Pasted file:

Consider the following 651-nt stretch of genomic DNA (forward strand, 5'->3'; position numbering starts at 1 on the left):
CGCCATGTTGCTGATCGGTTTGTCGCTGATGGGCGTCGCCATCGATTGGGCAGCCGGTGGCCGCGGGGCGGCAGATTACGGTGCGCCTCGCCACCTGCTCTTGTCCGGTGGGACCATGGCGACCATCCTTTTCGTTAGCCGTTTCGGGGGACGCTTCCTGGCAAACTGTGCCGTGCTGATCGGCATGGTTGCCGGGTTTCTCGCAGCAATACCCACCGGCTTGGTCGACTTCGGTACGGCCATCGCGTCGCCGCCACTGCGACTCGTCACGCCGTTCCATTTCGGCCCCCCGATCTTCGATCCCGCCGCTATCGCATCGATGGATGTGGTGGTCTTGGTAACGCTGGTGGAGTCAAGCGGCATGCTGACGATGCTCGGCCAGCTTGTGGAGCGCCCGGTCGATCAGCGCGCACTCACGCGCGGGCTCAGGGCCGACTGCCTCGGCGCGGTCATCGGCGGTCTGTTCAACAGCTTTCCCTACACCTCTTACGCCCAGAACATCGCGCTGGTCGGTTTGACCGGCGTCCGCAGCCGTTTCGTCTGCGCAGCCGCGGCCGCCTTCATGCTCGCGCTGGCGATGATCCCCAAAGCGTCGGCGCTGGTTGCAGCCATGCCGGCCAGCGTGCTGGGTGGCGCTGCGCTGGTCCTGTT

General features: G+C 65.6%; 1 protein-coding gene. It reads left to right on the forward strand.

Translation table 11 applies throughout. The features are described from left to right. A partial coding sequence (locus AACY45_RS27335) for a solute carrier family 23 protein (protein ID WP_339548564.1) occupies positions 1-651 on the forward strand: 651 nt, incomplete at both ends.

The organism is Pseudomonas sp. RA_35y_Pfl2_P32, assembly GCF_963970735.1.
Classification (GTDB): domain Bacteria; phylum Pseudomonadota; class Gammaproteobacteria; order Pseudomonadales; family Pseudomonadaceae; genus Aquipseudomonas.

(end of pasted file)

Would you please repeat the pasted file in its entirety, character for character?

Consider the following 651-nt stretch of genomic DNA (forward strand, 5'->3'; position numbering starts at 1 on the left):
CGCCATGTTGCTGATCGGTTTGTCGCTGATGGGCGTCGCCATCGATTGGGCAGCCGGTGGCCGCGGGGCGGCAGATTACGGTGCGCCTCGCCACCTGCTCTTGTCCGGTGGGACCATGGCGACCATCCTTTTCGTTAGCCGTTTCGGGGGACGCTTCCTGGCAAACTGTGCCGTGCTGATCGGCATGGTTGCCGGGTTTCTCGCAGCAATACCCACCGGCTTGGTCGACTTCGGTACGGCCATCGCGTCGCCGCCACTGCGACTCGTCACGCCGTTCCATTTCGGCCCCCCGATCTTCGATCCCGCCGCTATCGCATCGATGGATGTGGTGGTCTTGGTAACGCTGGTGGAGTCAAGCGGCATGCTGACGATGCTCGGCCAGCTTGTGGAGCGCCCGGTCGATCAGCGCGCACTCACGCGCGGGCTCAGGGCCGACTGCCTCGGCGCGGTCATCGGCGGTCTGTTCAACAGCTTTCCCTACACCTCTTACGCCCAGAACATCGCGCTGGTCGGTTTGACCGGCGTCCGCAGCCGTTTCGTCTGCGCAGCCGCGGCCGCCTTCATGCTCGCGCTGGCGATGATCCCCAAAGCGTCGGCGCTGGTTGCAGCCATGCCGGCCAGCGTGCTGGGTGGCGCTGCGCTGGTCCTGTT

General features: G+C 65.6%; 1 protein-coding gene. It reads left to right on the forward strand.

Translation table 11 applies throughout. The features are described from left to right. A partial coding sequence (locus AACY45_RS27335) for a solute carrier family 23 protein (protein ID WP_339548564.1) occupies positions 1-651 on the forward strand: 651 nt, incomplete at both ends.

The organism is Pseudomonas sp. RA_35y_Pfl2_P32, assembly GCF_963970735.1.
Classification (GTDB): domain Bacteria; phylum Pseudomonadota; class Gammaproteobacteria; order Pseudomonadales; family Pseudomonadaceae; genus Aquipseudomonas.